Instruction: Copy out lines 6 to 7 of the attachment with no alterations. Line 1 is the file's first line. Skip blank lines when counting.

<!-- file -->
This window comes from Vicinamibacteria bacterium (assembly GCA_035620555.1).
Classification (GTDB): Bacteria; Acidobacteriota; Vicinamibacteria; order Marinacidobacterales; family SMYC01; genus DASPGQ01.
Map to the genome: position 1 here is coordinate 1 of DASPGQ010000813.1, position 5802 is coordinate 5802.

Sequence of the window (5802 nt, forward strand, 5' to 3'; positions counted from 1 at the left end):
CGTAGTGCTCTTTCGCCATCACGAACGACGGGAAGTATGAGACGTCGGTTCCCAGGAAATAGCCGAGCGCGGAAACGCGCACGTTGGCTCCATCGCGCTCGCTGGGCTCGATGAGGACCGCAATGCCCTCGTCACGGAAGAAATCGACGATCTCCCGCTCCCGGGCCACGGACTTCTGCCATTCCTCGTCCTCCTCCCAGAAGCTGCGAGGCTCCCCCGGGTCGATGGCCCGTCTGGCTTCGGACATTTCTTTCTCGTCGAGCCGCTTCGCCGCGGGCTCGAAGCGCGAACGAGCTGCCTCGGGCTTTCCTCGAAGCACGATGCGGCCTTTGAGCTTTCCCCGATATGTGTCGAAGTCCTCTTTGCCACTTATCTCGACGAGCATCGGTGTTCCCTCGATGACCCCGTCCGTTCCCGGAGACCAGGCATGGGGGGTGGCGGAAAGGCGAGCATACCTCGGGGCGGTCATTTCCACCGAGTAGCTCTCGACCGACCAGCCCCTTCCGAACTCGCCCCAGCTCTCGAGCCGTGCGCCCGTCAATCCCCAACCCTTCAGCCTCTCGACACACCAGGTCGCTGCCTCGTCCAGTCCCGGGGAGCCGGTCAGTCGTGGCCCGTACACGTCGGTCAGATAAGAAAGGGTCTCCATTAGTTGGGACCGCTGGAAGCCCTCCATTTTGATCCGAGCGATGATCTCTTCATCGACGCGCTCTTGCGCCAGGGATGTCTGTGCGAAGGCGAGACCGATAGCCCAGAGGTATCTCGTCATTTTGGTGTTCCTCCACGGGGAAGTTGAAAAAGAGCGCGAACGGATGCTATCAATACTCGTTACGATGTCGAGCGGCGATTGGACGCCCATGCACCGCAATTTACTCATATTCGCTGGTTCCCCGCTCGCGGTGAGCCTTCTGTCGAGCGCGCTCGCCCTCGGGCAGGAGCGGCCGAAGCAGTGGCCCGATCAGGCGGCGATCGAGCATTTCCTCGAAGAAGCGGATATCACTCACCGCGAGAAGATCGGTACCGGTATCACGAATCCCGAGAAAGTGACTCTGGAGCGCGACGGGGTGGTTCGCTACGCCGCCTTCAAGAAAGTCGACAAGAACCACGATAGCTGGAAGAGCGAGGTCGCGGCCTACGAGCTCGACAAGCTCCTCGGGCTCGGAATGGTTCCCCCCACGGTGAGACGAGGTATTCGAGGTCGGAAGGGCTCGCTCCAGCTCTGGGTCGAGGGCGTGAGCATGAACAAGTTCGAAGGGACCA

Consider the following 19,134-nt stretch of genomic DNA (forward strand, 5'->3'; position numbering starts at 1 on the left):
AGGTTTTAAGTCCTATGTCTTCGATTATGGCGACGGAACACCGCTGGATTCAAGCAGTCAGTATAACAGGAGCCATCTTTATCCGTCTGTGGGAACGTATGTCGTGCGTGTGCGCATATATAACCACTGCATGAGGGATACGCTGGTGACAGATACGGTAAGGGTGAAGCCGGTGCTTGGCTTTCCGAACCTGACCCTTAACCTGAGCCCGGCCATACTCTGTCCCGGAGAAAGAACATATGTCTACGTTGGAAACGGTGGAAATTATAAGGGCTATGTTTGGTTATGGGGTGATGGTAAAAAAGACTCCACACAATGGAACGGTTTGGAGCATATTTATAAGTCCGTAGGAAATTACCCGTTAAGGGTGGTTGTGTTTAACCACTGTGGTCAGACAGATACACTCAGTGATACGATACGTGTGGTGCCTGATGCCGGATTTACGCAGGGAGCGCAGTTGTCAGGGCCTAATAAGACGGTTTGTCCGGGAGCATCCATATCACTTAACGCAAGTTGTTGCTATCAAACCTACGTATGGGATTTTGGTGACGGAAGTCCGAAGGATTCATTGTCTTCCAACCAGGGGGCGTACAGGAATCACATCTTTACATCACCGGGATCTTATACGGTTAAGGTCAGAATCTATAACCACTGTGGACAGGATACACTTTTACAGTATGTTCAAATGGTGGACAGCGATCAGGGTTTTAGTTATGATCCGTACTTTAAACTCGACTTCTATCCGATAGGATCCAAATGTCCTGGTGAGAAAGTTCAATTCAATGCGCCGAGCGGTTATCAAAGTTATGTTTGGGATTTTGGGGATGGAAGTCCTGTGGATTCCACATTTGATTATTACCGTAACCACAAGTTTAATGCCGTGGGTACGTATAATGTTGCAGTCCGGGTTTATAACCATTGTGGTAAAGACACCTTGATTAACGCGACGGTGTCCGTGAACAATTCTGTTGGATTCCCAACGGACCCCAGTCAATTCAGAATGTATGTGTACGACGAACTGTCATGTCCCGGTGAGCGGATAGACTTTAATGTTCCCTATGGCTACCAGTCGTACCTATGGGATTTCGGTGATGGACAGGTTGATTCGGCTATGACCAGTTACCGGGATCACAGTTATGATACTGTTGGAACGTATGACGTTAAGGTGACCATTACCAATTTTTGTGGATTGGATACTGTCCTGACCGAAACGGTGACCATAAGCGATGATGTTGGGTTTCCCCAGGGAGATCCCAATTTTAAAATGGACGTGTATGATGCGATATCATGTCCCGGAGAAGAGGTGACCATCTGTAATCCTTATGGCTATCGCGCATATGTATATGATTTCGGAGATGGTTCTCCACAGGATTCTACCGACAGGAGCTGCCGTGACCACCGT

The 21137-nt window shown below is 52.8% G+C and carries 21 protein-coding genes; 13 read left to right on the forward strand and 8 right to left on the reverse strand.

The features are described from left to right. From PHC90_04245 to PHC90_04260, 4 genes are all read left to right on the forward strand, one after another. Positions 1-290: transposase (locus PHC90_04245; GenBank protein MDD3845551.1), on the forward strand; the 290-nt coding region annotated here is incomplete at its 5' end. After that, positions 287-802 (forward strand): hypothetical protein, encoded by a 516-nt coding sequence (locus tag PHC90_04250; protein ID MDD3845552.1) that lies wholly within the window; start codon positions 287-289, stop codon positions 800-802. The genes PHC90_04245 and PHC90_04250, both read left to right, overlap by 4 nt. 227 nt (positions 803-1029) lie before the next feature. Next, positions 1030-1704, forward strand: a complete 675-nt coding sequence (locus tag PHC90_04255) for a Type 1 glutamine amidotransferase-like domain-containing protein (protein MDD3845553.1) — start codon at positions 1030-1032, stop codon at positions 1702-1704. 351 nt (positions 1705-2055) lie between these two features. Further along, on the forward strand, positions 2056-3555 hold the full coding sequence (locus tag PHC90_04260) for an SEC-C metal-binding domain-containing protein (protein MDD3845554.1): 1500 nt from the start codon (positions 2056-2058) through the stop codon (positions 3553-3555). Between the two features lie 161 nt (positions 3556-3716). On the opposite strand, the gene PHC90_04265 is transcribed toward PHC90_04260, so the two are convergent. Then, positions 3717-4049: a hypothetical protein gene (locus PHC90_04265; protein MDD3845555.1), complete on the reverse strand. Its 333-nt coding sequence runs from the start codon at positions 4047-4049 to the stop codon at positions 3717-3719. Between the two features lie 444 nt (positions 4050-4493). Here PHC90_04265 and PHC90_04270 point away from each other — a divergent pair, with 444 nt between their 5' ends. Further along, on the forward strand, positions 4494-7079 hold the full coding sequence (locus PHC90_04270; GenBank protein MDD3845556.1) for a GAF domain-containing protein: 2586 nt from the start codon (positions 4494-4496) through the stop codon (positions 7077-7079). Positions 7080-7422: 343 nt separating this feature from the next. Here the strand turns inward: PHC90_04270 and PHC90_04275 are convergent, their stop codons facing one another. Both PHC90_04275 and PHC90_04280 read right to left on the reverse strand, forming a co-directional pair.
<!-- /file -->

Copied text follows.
Consider the following 19,134-nt stretch of genomic DNA (forward strand, 5'->3'; position numbering starts at 1 on the left):
AGGTTTTAAGTCCTATGTCTTCGATTATGGCGACGGAACACCGCTGGATTCAAGCAGTCAGTATAACAGGAGCCATCTTTATCCGTCTGTGGGAACGTATGTCGTGCGTGTGCGCATATATAACCACTGCATGAGGGATACGCTGGTGACAGATACGGTAAGGGTGAAGCCGGTGCTTGGCTTTCCGAACCTGACCCTTAACCTGAGCCCGGCCATACTCTGTCCCGGAGAAAGAACATATGTCTACGTTGGAAACGGTGGAAATTATAAGGGCTATGTTTGGTTATGGGGTGATGGTAAAAAAGACTCCACACAATGGAACGGTTTGGAGCATATTTATAAGTCCGTAGGAAATTACCCGTTAAGGGTGGTTGTGTTTAACCACTGTGGTCAGACAGATACACTCAGTGATACGATACGTGTGGTGCCTGATGCCGGATTTACGCAGGGAGCGCAGTTGTCAGGGCCTAATAAGACGGTTTGTCCGGGAGCATCCATATCACTTAACGCAAGTTGTTGCTATCAAACCTACGTATGGGATTTTGGTGACGGAAGTCCGAAGGATTCATTGTCTTCCAACCAGGGGGCGTACAGGAATCACATCTTTACATCACCGGGATCTTATACGGTTAAGGTCAGAATCTATAACCACTGTGGACAGGATACACTTTTACAGTATGTTCAAATGGTGGACAGCGATCAGGGTTTTAGTTATGATCCGTACTTTAAACTCGACTTCTATCCGATAGGATCCAAATGTCCTGGTGAGAAAGTTCAATTCAATGCGCCGAGCGGTTATCAAAGTTATGTTTGGGATTTTGGGGATGGAAGTCCTGTGGATTCCACATTTGATTATTACCGTAACCACAAGTTTAATGCCGTGGGTACGTATAATGTTGCAGTCCGGGTTTATAACCATTGTGGTAAAGACACCTTGATTAACGCGACGGTGTCCGTGAACAATTCTGTTGGATTCCCAACGGACCCCAGTCAATTCAGAATGTATGTGTACGACGAACTGTCATGTCCCGGTGAGCGGATAGACTTTAATGTTCCCTATGGCTACCAGTCGTACCTATGGGATTTCGGTGATGGACAGGTTGATTCGGCTATGACCAGTTACCGGGATCACAGTTATGATACTGTTGGAACGTATGACGTTAAGGTGACCATTACCAATTTTTGTGGATTGGATACTGTCCTGACCGAAACGGTGACCATAAGCGATGATGTTGGGTTTCCCCAGGGAGATCCCAATTTTAAAATGGACGTGTATGATGCGATATCATGTCCCGGAGAAGAGGTGACCATCTGTAATCCTTATGGCTATCGCGCATATGTATATGATTTCGGAGATGGTTCTCCACAGGATTCTACCGACAGGAGCTGCCGTGACCACCGT